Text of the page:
Decorating master Charlotte Moss refreshes her New York brownstone with vivid color and pattern—and an enduring ethos of livability first.
Charlotte Moss brings cozy livability to the fore in a bright refresh of her Manhattan brownstone.
CCHARLOTTE MOSS HAS LIVED
in her Manhattan townhouse for 15 years, long enough for the designer to cherish the comforts of the 1920s brownstone, which she shares with her husband, Barry Friedberg, and also long enough for her to know when it’s time to refresh some of the rooms. “I tell everyone, don’t ever say to a spouse you are redecorating. Say you are doing maintenance work,” she advises with a laugh.
The designer is a genius at crafting classically inspired, layered spaces, where color and pattern, antiques and art serenely mix amid sink-into sofas and user-friendly nooks. As she reasons, “People want to walk into a room, drop their shoulders, and feel comfortable. If there’s no chair to cozy up to with the family puppy, and no table to put a lamp on, someone flunked the test.”
Her home offers a supreme example of that spirited yet considerate approach. “I call every decorator’s home their lab,” she says, “but after 15 years this is hardly an experiment. I’m too Catholic to be ripping everything out and doing it over again.” She instead adheres to a gentler evolution. Moss wanted to introduce more color to what had been a goldenhued library, for instance, so she sheathed the walls in a gutsy red fabric embossed with a subtle pattern that, she says, “gave the art a lift.” For the dining room, meanwhile, which overlooks the garden, she wanted just the opposite: less color than the dramatic hand-painted wallpaper and matching curtain fabric by de Gournay that had enveloped the space for the last dozen years. The walls, now painted to look like faux limestone, “feel like a palette cleanser,” says Moss.
PEOPLE WANT TO WALK INTO A ROOM, DROP THEIR SHOULDERS, AND FEEL COMFORTABLE.”
And sometimes it’s an object, rather than a hue, that can launch a point of view for a room. A set of black-lacquered chinoiserie panels, discovered at an antiques shop one weekend, was, for Moss, both a “reward for working on a Sunday” and the focal point for her guest bedroom. She had frames built around the panels, transforming the artful antiques into closet doors. “One of the greatest things that can happen to you in decorating is the spontaneous, serendipitous moment when you stumble onto something,” she explains. “That’s the fun part.”
Moss stores fabric swatches that catch her eye in a basket that sits in the upstairs study—a “safe haven,” she calls it, which is occupied with towers of books, figurative art hanging salon style, and a pair of King Charles spaniels, Buddy and Daisy, who lounge and nap in the windowsills. From that fabric-filled basket, Moss chose two prints for a sitting room. “By the time I got around to ordering the fabric, they were discontinued,” she explains. “The company said, ‘Sure, we can print this, if you order 200 yards.’ So, I did and just put it everywhere.”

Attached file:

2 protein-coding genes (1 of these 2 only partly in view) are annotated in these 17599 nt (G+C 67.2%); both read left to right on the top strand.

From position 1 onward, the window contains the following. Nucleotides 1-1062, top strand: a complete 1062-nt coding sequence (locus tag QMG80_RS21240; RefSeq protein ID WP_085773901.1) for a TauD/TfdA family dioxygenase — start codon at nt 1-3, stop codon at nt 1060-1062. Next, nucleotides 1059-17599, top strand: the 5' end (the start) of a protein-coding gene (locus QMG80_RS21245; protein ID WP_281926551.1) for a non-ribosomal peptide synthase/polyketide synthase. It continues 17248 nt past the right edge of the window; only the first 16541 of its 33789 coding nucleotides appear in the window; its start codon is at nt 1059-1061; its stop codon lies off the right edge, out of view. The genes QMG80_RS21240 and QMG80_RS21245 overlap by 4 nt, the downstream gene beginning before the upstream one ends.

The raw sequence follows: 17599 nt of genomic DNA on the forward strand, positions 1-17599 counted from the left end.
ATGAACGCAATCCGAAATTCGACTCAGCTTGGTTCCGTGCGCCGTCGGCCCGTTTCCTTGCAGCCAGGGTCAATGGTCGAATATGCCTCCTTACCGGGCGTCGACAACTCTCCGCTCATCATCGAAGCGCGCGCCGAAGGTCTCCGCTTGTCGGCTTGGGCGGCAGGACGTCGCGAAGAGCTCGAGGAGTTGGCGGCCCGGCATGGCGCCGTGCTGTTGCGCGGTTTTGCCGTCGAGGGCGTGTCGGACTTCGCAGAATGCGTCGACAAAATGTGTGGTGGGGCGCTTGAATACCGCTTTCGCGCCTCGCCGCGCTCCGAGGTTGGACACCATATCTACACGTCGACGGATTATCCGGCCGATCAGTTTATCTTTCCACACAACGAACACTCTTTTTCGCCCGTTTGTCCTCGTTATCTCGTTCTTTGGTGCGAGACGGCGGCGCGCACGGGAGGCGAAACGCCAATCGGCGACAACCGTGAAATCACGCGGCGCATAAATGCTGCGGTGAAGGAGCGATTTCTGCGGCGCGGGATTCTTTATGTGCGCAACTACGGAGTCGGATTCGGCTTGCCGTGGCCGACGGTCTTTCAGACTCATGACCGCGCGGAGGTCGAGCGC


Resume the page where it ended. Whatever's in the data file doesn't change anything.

The repetition of a pattern or an idea, she explains, creates a story in itself. “It feels luxurious,” notes the designer, who played out similar single-pattern narratives in the bedrooms with romantic florals.
And it’s the kind of cozy, considered effect that makes you walk into a room, drop your shoulders, and feel comfortable. In other words, she aced the test.
Moss’s collection of interiors paintings hangs in the library, where she covered the walls in a rich gauffrage serge antique fabric (Claremont) and tucked an English sofa (John Rosselli) between lofty bookcases. Sofa fabric, Braquenie.
A pair of antique Italian sconces hangs over a faux marbled mantel; the sofa (Century) is covered in a chocolate printed linen by Bernard Thorp. Bergère, Todd Romano.
The walls in the living room and study are hand-painted by James Alan Smith. The chair is by Victoria & Son. A Dutch secretary displays Sèvres porcelain figurines and polychrome Delft garniture. Moss’ study doubles as a vibrant portrait gallery. Desk chair fabric, Brunschwig & Fils. Drapery fabric, Braquenié.
In the living room, a painting of a statue at Versailles (Paul César Helleu) hangs over a tufted sofa by Anthony Lawrence Belfair. Silk velvet jacquard fabric, Sabina Fay Braxton.
In the guest room, Moss transformed a pair of chinoiserie panels into closet doors and swathed the canopies of the lacquered Regency beds in raw silk. Wallcovering and bed fabric, Manuel Canovas. The bedding, wallpaper, and drapery fabric in the master bedroom are by Cowtan & Tout, and the lamps and commode are both French antiques. Bed, Niermann Weeks. Swingarm sconces, Vaughan.
Moss’s home appears in textile designer Lisa Fine’s new book Near & Far: Interiors I Love (Vendome Press), a stunning compendium of interiors that inspire her work.